Call 301-585-6300. We’re Available 24/7!

Diagnosing Diabetes

Share on facebook
Share on twitter
Share on linkedin
Share on pinterest

While the symptoms of type 1 diabetes usually come on quickly, other types of diabetes tend to develop more gradually, making it easy to miss in the early stages. The best approach for everyone, especially as they get older, is to have regular blood screening tests performed annually.

How is Diabetes Diagnosed?

Diagnosing diabetes involves a variety of blood sugar tests and/or a test for glycated hemoglobin, or A1C.

  1. Glycated hemoglobin test (A1C). This is often the first blood test given, because it doesn’t require fasting prior to your giving blood. Your A1C level indicates your average blood sugar level over the past two to three months. It measures the amount of blood sugar attached to your hemoglobin, which is the protein that carries oxygen and other nutrients, contained in your red blood cells.A higher blood sugar level causes more hemoglobin with attached sugar to be present in your blood. An A1C level of 6.5 percent or higher, usually conducted during two separate blood tests over a period of time, means that you have developed diabetes. An A1C that is between 5.7 and 6.4 percent means that you have developed prediabetes. Any level below 5.7 is considered to be normal.
  2. Blood sugar tests. If your A1C test results vary too much for a clear diagnosis or you have a condition that may make the A1C test inaccurate ? such as you’re pregnant or have an uncommon form of hemoglobin, known as hemoglobin variant ? your doctor may also use other blood sugar tests for diagnosis. These may include:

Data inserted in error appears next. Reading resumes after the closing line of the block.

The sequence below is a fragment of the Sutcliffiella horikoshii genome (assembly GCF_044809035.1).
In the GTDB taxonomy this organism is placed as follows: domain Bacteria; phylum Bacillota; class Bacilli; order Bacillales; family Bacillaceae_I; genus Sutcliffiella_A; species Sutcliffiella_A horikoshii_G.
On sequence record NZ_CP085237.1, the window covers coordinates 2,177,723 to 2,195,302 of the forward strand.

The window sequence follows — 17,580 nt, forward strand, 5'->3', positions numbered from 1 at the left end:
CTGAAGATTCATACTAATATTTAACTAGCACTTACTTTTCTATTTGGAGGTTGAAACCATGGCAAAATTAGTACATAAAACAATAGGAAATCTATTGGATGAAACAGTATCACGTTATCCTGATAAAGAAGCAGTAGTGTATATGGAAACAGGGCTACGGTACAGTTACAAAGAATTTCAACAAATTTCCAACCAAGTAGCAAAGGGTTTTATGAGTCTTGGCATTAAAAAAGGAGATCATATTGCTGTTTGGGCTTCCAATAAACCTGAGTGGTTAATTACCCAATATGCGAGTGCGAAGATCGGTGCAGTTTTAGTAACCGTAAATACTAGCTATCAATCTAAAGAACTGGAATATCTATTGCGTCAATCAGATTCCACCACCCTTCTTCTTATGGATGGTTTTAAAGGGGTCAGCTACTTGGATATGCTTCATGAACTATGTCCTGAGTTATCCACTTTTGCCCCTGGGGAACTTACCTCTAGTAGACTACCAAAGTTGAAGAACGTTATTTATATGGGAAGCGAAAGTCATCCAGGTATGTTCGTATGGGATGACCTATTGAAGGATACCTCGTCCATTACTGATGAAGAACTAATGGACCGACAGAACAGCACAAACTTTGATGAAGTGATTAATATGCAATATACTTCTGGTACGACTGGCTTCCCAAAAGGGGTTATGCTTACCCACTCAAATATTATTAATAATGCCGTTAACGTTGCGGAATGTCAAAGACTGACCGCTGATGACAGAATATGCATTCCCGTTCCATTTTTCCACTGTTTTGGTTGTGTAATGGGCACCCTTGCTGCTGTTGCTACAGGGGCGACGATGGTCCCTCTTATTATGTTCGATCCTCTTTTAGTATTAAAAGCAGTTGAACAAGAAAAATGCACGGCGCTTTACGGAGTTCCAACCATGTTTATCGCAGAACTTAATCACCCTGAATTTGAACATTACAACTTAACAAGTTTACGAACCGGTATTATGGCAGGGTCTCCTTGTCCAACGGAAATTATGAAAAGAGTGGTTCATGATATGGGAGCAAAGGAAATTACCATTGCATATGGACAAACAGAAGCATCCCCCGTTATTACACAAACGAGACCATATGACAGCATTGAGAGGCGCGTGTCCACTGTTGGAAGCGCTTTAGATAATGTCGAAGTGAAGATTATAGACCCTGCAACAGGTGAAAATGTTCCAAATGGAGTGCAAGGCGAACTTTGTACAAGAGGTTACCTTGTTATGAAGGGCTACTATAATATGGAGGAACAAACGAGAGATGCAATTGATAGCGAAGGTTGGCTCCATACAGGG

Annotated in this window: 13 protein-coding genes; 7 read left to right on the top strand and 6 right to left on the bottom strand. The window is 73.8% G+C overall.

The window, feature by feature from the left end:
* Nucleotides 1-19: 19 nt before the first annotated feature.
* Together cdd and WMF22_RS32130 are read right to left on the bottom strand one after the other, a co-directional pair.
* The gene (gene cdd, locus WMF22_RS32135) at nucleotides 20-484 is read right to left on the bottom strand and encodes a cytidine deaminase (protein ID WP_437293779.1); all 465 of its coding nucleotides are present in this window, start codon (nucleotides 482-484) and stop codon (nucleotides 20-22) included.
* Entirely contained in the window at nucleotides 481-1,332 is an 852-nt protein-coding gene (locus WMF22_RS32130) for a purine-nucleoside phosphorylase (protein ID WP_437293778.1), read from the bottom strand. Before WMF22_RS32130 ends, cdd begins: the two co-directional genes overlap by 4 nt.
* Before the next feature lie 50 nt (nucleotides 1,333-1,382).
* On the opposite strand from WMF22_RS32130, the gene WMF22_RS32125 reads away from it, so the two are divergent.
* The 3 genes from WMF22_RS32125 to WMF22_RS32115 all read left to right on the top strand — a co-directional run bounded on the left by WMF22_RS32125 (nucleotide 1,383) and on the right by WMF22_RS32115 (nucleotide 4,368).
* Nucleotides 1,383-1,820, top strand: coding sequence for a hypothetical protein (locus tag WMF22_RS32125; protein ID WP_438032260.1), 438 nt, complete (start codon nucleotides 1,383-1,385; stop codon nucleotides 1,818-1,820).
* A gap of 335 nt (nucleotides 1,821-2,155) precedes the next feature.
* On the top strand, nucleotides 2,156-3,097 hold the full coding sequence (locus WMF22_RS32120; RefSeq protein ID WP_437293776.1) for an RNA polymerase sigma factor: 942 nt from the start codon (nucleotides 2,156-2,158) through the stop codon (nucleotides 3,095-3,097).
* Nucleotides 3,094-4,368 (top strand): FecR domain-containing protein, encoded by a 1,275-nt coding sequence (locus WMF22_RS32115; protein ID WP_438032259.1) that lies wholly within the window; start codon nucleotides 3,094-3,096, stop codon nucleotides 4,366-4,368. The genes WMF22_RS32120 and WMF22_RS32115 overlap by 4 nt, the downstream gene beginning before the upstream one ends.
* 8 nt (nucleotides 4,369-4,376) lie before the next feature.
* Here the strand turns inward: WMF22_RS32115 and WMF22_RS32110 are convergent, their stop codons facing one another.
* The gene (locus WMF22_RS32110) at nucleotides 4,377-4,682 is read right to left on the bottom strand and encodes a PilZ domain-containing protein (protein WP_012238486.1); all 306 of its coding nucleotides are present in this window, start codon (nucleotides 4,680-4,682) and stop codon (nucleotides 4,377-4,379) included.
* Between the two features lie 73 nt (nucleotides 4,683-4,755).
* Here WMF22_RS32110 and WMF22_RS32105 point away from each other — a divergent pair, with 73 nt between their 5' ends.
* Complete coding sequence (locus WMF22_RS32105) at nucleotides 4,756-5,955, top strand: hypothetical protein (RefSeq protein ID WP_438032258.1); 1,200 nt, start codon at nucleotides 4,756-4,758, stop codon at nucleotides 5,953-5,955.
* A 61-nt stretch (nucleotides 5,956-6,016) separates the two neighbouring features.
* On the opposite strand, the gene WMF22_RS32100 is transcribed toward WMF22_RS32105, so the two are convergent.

Random blood sugar test. A blood sample is taken at a random time and tested for blood sugar. Regardless of when you last ate, a random glucose level of 200 mg/dL (11.1 mmol/L) or higher indicates that you have diabetes.

Fasting blood sugar test. For this test, the blood sample is taken after fasting overnight. For a fasting blood sugar test, any level of glucose less than 100 mg/dL (5.6 mmol/L) is normal. A fasting glucose level of 100 to 125 mg/dL (5.6 to 6.9 mmol/L) is diagnosed as prediabetes. A level of 126 mg/dL (7 mmol/L) or higher – usually from two separate tests ? results in a diagnosis of diabetes.

Oral glucose tolerance test. This is a blood test in which you fast overnight, and your fasting blood sugar level is measured. Then, you drink a sugary liquid, and your blood sugar levels are tested again periodically over the next two hours. For this test, a glucose level that is less than 140 mg/dL (7.8 mmol/L) is considered normal. A level that is over 200 mg/dL (11.1 mmol/L) after the two hours is diagnosed as diabetes. A level that falls between 140 and 199 mg/dL (7.8 mmol/L and 11.0 mmol/L) is diagnosed as prediabetes.

Once your doctor determines that you have diabetes ? or prediabetes ? the next step is to create a treatment plan. In many cases, you can simply address your condition through weight loss, exercise, and improved diet, but in some cases, you may need insulin or other medications. At Specialty Care Services, we are experts in diabetes care ? including both type 1 and type 2 diabetes. Reach out to us for more information regarding how we can help you or your loved one.

Recent Posts

Search Our Site